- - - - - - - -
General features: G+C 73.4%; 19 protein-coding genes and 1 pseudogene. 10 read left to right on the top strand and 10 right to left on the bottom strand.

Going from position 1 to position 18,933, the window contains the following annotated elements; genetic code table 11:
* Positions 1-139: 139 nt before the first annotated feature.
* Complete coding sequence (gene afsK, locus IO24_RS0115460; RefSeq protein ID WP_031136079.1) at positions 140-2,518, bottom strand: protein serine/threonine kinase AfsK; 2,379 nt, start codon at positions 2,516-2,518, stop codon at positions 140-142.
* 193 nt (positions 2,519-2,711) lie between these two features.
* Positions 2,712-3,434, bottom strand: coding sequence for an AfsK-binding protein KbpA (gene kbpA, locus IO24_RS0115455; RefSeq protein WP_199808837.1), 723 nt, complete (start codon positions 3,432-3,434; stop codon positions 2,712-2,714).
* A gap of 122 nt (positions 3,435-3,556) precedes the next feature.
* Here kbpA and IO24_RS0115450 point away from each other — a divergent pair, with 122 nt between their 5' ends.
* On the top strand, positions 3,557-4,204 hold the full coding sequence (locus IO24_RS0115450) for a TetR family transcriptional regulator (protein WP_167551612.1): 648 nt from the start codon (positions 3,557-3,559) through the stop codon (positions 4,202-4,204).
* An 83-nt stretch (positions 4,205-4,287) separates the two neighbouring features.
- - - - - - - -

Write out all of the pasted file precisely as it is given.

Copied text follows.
General features: G+C 73.4%; 19 protein-coding genes and 1 pseudogene. 10 read left to right on the top strand and 10 right to left on the bottom strand.

Going from position 1 to position 18,933, the window contains the following annotated elements; genetic code table 11:
* Positions 1-139: 139 nt before the first annotated feature.
* Complete coding sequence (gene afsK, locus IO24_RS0115460; RefSeq protein ID WP_031136079.1) at positions 140-2,518, bottom strand: protein serine/threonine kinase AfsK; 2,379 nt, start codon at positions 2,516-2,518, stop codon at positions 140-142.
* 193 nt (positions 2,519-2,711) lie between these two features.
* Positions 2,712-3,434, bottom strand: coding sequence for an AfsK-binding protein KbpA (gene kbpA, locus IO24_RS0115455; RefSeq protein WP_199808837.1), 723 nt, complete (start codon positions 3,432-3,434; stop codon positions 2,712-2,714).
* A gap of 122 nt (positions 3,435-3,556) precedes the next feature.
* Here kbpA and IO24_RS0115450 point away from each other — a divergent pair, with 122 nt between their 5' ends.
* On the top strand, positions 3,557-4,204 hold the full coding sequence (locus IO24_RS0115450) for a TetR family transcriptional regulator (protein WP_167551612.1): 648 nt from the start codon (positions 3,557-3,559) through the stop codon (positions 4,202-4,204).
* An 83-nt stretch (positions 4,205-4,287) separates the two neighbouring features.